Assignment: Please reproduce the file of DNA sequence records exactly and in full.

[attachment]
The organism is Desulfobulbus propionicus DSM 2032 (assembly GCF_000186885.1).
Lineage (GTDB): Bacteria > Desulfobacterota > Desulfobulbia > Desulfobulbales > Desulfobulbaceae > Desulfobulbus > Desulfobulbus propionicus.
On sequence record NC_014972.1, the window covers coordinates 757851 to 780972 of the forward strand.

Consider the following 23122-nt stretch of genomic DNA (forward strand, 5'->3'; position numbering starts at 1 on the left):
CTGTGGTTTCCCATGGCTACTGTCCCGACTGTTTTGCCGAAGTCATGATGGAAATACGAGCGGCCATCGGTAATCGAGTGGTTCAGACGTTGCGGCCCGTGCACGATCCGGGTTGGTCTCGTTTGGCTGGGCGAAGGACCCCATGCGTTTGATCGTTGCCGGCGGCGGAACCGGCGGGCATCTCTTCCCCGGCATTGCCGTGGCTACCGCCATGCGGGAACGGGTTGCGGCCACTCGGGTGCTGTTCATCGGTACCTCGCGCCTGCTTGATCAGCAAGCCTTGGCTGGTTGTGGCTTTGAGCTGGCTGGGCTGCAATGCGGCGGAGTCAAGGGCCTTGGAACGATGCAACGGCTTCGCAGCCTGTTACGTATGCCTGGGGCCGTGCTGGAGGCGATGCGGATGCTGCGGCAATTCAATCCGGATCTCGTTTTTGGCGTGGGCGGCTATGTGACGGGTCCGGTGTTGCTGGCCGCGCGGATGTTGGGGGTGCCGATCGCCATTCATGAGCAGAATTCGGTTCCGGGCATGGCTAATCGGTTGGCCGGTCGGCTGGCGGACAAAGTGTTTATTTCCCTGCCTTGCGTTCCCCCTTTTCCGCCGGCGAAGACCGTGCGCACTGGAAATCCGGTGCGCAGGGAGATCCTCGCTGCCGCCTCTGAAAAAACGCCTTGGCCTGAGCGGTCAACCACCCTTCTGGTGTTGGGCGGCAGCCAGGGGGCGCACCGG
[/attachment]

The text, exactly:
The organism is Desulfobulbus propionicus DSM 2032 (assembly GCF_000186885.1).
Lineage (GTDB): Bacteria > Desulfobacterota > Desulfobulbia > Desulfobulbales > Desulfobulbaceae > Desulfobulbus > Desulfobulbus propionicus.
On sequence record NC_014972.1, the window covers coordinates 757851 to 780972 of the forward strand.

Consider the following 23122-nt stretch of genomic DNA (forward strand, 5'->3'; position numbering starts at 1 on the left):
CTGTGGTTTCCCATGGCTACTGTCCCGACTGTTTTGCCGAAGTCATGATGGAAATACGAGCGGCCATCGGTAATCGAGTGGTTCAGACGTTGCGGCCCGTGCACGATCCGGGTTGGTCTCGTTTGGCTGGGCGAAGGACCCCATGCGTTTGATCGTTGCCGGCGGCGGAACCGGCGGGCATCTCTTCCCCGGCATTGCCGTGGCTACCGCCATGCGGGAACGGGTTGCGGCCACTCGGGTGCTGTTCATCGGTACCTCGCGCCTGCTTGATCAGCAAGCCTTGGCTGGTTGTGGCTTTGAGCTGGCTGGGCTGCAATGCGGCGGAGTCAAGGGCCTTGGAACGATGCAACGGCTTCGCAGCCTGTTACGTATGCCTGGGGCCGTGCTGGAGGCGATGCGGATGCTGCGGCAATTCAATCCGGATCTCGTTTTTGGCGTGGGCGGCTATGTGACGGGTCCGGTGTTGCTGGCCGCGCGGATGTTGGGGGTGCCGATCGCCATTCATGAGCAGAATTCGGTTCCGGGCATGGCTAATCGGTTGGCCGGTCGGCTGGCGGACAAAGTGTTTATTTCCCTGCCTTGCGTTCCCCCTTTTCCGCCGGCGAAGACCGTGCGCACTGGAAATCCGGTGCGCAGGGAGATCCTCGCTGCCGCCTCTGAAAAAACGCCTTGGCCTGAGCGGTCAACCACCCTTCTGGTGTTGGGCGGCAGCCAGGGGGCGCACCGG